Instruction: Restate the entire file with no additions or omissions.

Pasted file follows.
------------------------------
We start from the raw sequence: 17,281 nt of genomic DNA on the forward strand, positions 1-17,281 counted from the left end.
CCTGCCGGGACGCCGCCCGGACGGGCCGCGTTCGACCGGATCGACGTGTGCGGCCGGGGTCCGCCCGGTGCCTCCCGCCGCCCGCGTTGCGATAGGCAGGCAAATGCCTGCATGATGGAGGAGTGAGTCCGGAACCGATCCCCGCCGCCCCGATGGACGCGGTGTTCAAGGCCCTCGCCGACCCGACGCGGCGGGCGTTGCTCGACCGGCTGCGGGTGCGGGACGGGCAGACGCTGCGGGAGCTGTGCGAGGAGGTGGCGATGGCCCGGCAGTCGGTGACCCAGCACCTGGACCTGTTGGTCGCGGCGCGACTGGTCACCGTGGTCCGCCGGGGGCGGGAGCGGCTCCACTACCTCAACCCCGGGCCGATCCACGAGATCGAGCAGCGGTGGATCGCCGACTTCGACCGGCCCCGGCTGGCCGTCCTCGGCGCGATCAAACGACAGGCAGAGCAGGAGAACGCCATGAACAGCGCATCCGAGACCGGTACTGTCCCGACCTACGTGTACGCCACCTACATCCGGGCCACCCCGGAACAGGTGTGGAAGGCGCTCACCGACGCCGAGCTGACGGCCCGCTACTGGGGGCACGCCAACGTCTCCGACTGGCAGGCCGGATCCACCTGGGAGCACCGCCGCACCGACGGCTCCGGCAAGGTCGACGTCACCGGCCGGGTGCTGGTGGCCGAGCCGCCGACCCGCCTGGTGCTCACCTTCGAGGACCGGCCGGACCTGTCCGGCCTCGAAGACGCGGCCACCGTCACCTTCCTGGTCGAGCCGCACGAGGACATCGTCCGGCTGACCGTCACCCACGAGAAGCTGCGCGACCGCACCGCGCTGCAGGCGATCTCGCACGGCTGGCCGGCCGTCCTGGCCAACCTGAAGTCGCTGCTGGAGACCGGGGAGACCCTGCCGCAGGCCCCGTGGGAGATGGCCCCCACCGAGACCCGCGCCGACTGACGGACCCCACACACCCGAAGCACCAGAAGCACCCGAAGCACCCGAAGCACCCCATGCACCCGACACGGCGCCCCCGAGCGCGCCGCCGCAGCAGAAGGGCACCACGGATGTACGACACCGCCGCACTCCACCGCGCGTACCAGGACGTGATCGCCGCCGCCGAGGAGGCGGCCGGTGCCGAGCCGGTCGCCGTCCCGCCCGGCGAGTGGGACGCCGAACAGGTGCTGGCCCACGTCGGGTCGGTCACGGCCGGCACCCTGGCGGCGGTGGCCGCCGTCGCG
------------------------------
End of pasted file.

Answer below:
We start from the raw sequence: 17,281 nt of genomic DNA on the forward strand, positions 1-17,281 counted from the left end.
CCTGCCGGGACGCCGCCCGGACGGGCCGCGTTCGACCGGATCGACGTGTGCGGCCGGGGTCCGCCCGGTGCCTCCCGCCGCCCGCGTTGCGATAGGCAGGCAAATGCCTGCATGATGGAGGAGTGAGTCCGGAACCGATCCCCGCCGCCCCGATGGACGCGGTGTTCAAGGCCCTCGCCGACCCGACGCGGCGGGCGTTGCTCGACCGGCTGCGGGTGCGGGACGGGCAGACGCTGCGGGAGCTGTGCGAGGAGGTGGCGATGGCCCGGCAGTCGGTGACCCAGCACCTGGACCTGTTGGTCGCGGCGCGACTGGTCACCGTGGTCCGCCGGGGGCGGGAGCGGCTCCACTACCTCAACCCCGGGCCGATCCACGAGATCGAGCAGCGGTGGATCGCCGACTTCGACCGGCCCCGGCTGGCCGTCCTCGGCGCGATCAAACGACAGGCAGAGCAGGAGAACGCCATGAACAGCGCATCCGAGACCGGTACTGTCCCGACCTACGTGTACGCCACCTACATCCGGGCCACCCCGGAACAGGTGTGGAAGGCGCTCACCGACGCCGAGCTGACGGCCCGCTACTGGGGGCACGCCAACGTCTCCGACTGGCAGGCCGGATCCACCTGGGAGCACCGCCGCACCGACGGCTCCGGCAAGGTCGACGTCACCGGCCGGGTGCTGGTGGCCGAGCCGCCGACCCGCCTGGTGCTCACCTTCGAGGACCGGCCGGACCTGTCCGGCCTCGAAGACGCGGCCACCGTCACCTTCCTGGTCGAGCCGCACGAGGACATCGTCCGGCTGACCGTCACCCACGAGAAGCTGCGCGACCGCACCGCGCTGCAGGCGATCTCGCACGGCTGGCCGGCCGTCCTGGCCAACCTGAAGTCGCTGCTGGAGACCGGGGAGACCCTGCCGCAGGCCCCGTGGGAGATGGCCCCCACCGAGACCCGCGCCGACTGACGGACCCCACACACCCGAAGCACCAGAAGCACCCGAAGCACCCGAAGCACCCCATGCACCCGACACGGCGCCCCCGAGCGCGCCGCCGCAGCAGAAGGGCACCACGGATGTACGACACCGCCGCACTCCACCGCGCGTACCAGGACGTGATCGCCGCCGCCGAGGAGGCGGCCGGTGCCGAGCCGGTCGCCGTCCCGCCCGGCGAGTGGGACGCCGAACAGGTGCTGGCCCACGTCGGGTCGGTCACGGCCGGCACCCTGGCGGCGGTGGCCGCCGTCGCG